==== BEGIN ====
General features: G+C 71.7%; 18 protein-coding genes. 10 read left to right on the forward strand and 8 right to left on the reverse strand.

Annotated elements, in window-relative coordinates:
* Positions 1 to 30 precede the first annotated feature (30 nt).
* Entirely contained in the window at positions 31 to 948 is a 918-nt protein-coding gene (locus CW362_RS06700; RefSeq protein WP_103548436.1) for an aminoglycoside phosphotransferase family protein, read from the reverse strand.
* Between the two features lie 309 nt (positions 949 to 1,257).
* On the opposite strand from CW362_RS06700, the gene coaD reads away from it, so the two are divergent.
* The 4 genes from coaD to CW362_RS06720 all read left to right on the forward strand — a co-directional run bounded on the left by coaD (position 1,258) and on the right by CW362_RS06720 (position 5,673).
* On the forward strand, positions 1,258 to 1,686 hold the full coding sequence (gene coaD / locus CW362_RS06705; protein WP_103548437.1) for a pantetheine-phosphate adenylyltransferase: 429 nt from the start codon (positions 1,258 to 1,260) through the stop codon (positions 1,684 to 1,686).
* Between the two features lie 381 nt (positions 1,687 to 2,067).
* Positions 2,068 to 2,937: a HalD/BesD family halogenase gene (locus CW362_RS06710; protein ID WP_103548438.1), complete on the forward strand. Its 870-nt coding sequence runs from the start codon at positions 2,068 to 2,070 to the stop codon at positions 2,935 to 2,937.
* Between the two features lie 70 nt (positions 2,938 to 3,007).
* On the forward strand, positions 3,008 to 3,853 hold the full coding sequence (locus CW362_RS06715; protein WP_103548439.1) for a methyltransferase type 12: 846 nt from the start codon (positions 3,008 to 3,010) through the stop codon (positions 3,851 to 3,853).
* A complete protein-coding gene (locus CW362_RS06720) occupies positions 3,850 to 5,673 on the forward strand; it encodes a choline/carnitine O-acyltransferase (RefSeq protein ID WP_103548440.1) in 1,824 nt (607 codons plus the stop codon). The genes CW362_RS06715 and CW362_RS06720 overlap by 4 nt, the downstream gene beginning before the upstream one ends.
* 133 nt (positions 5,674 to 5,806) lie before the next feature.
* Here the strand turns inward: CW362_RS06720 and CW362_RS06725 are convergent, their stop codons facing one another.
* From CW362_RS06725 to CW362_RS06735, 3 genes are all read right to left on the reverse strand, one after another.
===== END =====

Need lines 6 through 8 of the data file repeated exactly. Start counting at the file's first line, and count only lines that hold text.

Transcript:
* On the opposite strand from CW362_RS06700, the gene coaD reads away from it, so the two are divergent.
* The 4 genes from coaD to CW362_RS06720 all read left to right on the forward strand — a co-directional run bounded on the left by coaD (position 1,258) and on the right by CW362_RS06720 (position 5,673).
* On the forward strand, positions 1,258 to 1,686 hold the full coding sequence (gene coaD / locus CW362_RS06705; protein WP_103548437.1) for a pantetheine-phosphate adenylyltransferase: 429 nt from the start codon (positions 1,258 to 1,260) through the stop codon (positions 1,684 to 1,686).